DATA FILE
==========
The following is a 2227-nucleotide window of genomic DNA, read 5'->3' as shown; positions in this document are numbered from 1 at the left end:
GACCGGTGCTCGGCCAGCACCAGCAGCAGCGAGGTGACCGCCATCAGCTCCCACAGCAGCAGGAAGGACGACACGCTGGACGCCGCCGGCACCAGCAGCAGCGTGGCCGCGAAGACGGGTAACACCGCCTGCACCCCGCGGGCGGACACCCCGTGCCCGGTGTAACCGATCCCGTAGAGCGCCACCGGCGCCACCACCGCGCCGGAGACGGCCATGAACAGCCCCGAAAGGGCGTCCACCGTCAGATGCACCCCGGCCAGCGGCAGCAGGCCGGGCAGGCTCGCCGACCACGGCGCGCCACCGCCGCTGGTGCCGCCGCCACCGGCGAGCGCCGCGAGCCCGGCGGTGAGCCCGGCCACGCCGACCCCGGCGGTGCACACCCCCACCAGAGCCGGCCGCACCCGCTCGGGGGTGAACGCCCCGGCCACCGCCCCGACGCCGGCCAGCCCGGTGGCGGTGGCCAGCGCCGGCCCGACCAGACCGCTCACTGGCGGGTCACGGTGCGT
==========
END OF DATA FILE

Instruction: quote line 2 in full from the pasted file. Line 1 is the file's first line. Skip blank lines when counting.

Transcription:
GACCGGTGCTCGGCCAGCACCAGCAGCAGCGAGGTGACCGCCATCAGCTCCCACAGCAGCAGGAAGGACGACACGCTGGACGCCGCCGGCACCAGCAGCAGCGTGGCCGCGAAGACGGGTAACACCGCCTGCACCCCGCGGGCGGACACCCCGTGCCCGGTGTAACCGATCCCGTAGAGCGCCACCGGCGCCACCACCGCGCCGGAGACGGCCATGAACAGCCCCGAAAGGGCGTCCACCGTCAGATGCACCCCGGCCAGCGGCAGCAGGCCGGGCAGGCTCGCCGACCACGGCGCGCCACCGCCGCTGGTGCCGCCGCCACCGGCGAGCGCCGCGAGCCCGGCGGTGAGCCCGGCCACGCCGACCCCGGCGGTGCACACCCCCACCAGAGCCGGCCGCACCCGCTCGGGGGTGAACGCCCCGGCCACCGCCCCGACGCCGGCCAGCCCGGTGGCGGTGGCCAGCGCCGGCCCGACCAGACCGCTCACTGGCGGGTCACGGTGCGT